That, my fellow investors, is the sound of the lost decade taking its last breath. It took nearly three weeks of tight trading, but the broad-based S&P 500 (SNPINDEX:^GSPC) surpassed its previous all-time closing high set in October 2007, and finished at a new record high.
Helping the S&P 500 vault to a record high was mixed, but generally positive, economic data. U.S. fourth-quarter GDP was revised higher, demonstrating growth of 0.4%, which helped ease investor fears that a recession could be on the horizon. On the flip side, Americans claiming unemployment benefits rose by 2,250 from the previous week to a seasonally adjusted 343,000. Despite the rise, these levels would still suggest a healthier and expanding labor force, which bodes well for the economy over the long run.
Added together, the S&P 500 rallied 6.34 points (0.41%), to close at 1,569.19. Even among the bullishness, three companies in particular really stood out to the upside.
Today's biggest gainer was video game and accessories retailer GameStop (NYSE:GME), rising 5.8%. GameStop reported better-than-expected fourth-quarter results on both revenue and EPS, but also noted that same-store sales declined 4.6% during the quarter, as gamers are holding off on purchases until the next generation of gaming consoles becomes available later this year. With that in mind, GameStop's 2013 EPS forecast didn't match Wall Street's expectations at a range of $2.75-$3.15 (Street estimate is $3.38). However, the expectation is that GameStop will offer robust growth and some very easy year-over-year comparisons once those new consoles do become available, which helped push the share price higher. I've often spoken of GameStop's amazing cash flow, and believe it can still be an intriguing income play even at these levels.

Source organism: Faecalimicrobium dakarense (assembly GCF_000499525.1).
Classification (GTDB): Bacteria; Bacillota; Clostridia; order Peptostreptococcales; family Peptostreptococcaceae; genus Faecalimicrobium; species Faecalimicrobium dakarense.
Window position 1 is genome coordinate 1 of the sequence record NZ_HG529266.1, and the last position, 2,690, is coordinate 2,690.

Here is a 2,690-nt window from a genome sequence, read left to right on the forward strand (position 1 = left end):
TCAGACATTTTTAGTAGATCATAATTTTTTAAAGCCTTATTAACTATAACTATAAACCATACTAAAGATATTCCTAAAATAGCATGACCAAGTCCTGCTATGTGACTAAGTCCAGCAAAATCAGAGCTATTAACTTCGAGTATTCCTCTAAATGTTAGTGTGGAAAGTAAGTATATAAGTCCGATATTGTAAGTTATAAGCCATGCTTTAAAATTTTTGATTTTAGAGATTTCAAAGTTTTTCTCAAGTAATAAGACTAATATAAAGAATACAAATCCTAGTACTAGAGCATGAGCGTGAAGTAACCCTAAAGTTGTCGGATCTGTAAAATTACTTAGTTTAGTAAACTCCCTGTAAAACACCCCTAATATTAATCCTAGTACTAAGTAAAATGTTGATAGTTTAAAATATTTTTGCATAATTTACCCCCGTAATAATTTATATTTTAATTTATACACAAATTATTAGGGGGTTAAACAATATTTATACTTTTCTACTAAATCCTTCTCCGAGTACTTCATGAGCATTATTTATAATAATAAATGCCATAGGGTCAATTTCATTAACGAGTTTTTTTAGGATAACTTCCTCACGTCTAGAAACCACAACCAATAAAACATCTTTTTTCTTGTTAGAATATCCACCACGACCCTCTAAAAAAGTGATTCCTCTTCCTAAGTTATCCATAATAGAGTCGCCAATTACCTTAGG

There was no questioning the bullishness behind Biogen Idec's (NASDAQ:BIIB) nearly $10, or 5.4%, move higher today -- the approval of multiple sclerosis drug Tecfidera yesterday by the Food and Drug Administration as a first-line treatment for preventing relapses of MS. As I highlighted earlier today, Tecfidera is the greatest thing to happen in MS patient care in a long, long time. Comparatively speaking, Tecfidera drastically reduced MS relapses with a minimal adverse event profile. Other MS pill-form drugs, such as Sanofi's (NASDAQ:SNY) Aubagio, for example, bears a black box warning label about liver complications that can lead to death. Also, Novartis' Gilenya can lead to considerably more serious side effects than Tecfidera. Assuming the European Medicines Agency follows the recommendation of approval that its panel delivered last week, I have little question in my mind that Tecfidera could be one of the quickest drugs to reach the $1 billion sales mark.
Finally, e-commerce marketplace and electronic payment provider eBay (NASDAQ:EBAY) jumped 4.1% after laying out some very lofty 2015 growth goals. eBay marketplace's chief Devin Wenig is projecting that the combination of global and mobile expansion will lead to a jump in gross merchandise volume from $75 billion in 2012, to $110 billion in 2015. Furthermore, PayPal president David Marcus confided in analysts at its annual investor day that PayPal's business volume could double by 2015 as it expands its in-store physical presence. Both goals may be a bit lofty, but eBay shares are still incredibly cheap relative to its dominance in e-tailing and electronic payments.